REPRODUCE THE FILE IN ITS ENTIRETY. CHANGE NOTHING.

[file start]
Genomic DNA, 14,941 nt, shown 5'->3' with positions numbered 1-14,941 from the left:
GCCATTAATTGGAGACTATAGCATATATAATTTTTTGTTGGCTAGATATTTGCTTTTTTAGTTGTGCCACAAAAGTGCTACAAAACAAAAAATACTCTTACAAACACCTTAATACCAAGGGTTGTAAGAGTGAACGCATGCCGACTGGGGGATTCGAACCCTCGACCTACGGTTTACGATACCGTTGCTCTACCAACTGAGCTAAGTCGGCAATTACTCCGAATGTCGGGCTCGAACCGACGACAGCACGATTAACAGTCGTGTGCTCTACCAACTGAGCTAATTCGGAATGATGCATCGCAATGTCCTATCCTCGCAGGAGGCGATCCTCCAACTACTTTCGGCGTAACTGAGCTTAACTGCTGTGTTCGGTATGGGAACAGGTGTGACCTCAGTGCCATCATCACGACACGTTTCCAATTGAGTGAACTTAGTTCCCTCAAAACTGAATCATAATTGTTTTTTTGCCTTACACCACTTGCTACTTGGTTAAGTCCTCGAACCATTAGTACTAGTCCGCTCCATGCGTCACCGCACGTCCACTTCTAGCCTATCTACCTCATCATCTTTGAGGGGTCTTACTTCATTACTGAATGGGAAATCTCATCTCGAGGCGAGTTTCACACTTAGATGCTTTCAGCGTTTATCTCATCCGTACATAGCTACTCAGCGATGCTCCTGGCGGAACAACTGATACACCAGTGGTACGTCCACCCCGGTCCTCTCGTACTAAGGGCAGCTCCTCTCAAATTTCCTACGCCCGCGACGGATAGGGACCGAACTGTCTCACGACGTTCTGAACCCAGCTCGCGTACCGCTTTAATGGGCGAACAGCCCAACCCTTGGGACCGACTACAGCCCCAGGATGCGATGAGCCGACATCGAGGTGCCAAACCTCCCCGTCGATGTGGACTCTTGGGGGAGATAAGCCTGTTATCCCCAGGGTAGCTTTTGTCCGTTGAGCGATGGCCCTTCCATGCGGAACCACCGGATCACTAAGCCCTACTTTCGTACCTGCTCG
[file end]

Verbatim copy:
Genomic DNA, 14,941 nt, shown 5'->3' with positions numbered 1-14,941 from the left:
GCCATTAATTGGAGACTATAGCATATATAATTTTTTGTTGGCTAGATATTTGCTTTTTTAGTTGTGCCACAAAAGTGCTACAAAACAAAAAATACTCTTACAAACACCTTAATACCAAGGGTTGTAAGAGTGAACGCATGCCGACTGGGGGATTCGAACCCTCGACCTACGGTTTACGATACCGTTGCTCTACCAACTGAGCTAAGTCGGCAATTACTCCGAATGTCGGGCTCGAACCGACGACAGCACGATTAACAGTCGTGTGCTCTACCAACTGAGCTAATTCGGAATGATGCATCGCAATGTCCTATCCTCGCAGGAGGCGATCCTCCAACTACTTTCGGCGTAACTGAGCTTAACTGCTGTGTTCGGTATGGGAACAGGTGTGACCTCAGTGCCATCATCACGACACGTTTCCAATTGAGTGAACTTAGTTCCCTCAAAACTGAATCATAATTGTTTTTTTGCCTTACACCACTTGCTACTTGGTTAAGTCCTCGAACCATTAGTACTAGTCCGCTCCATGCGTCACCGCACGTCCACTTCTAGCCTATCTACCTCATCATCTTTGAGGGGTCTTACTTCATTACTGAATGGGAAATCTCATCTCGAGGCGAGTTTCACACTTAGATGCTTTCAGCGTTTATCTCATCCGTACATAGCTACTCAGCGATGCTCCTGGCGGAACAACTGATACACCAGTGGTACGTCCACCCCGGTCCTCTCGTACTAAGGGCAGCTCCTCTCAAATTTCCTACGCCCGCGACGGATAGGGACCGAACTGTCTCACGACGTTCTGAACCCAGCTCGCGTACCGCTTTAATGGGCGAACAGCCCAACCCTTGGGACCGACTACAGCCCCAGGATGCGATGAGCCGACATCGAGGTGCCAAACCTCCCCGTCGATGTGGACTCTTGGGGGAGATAAGCCTGTTATCCCCAGGGTAGCTTTTGTCCGTTGAGCGATGGCCCTTCCATGCGGAACCACCGGATCACTAAGCCCTACTTTCGTACCTGCTCG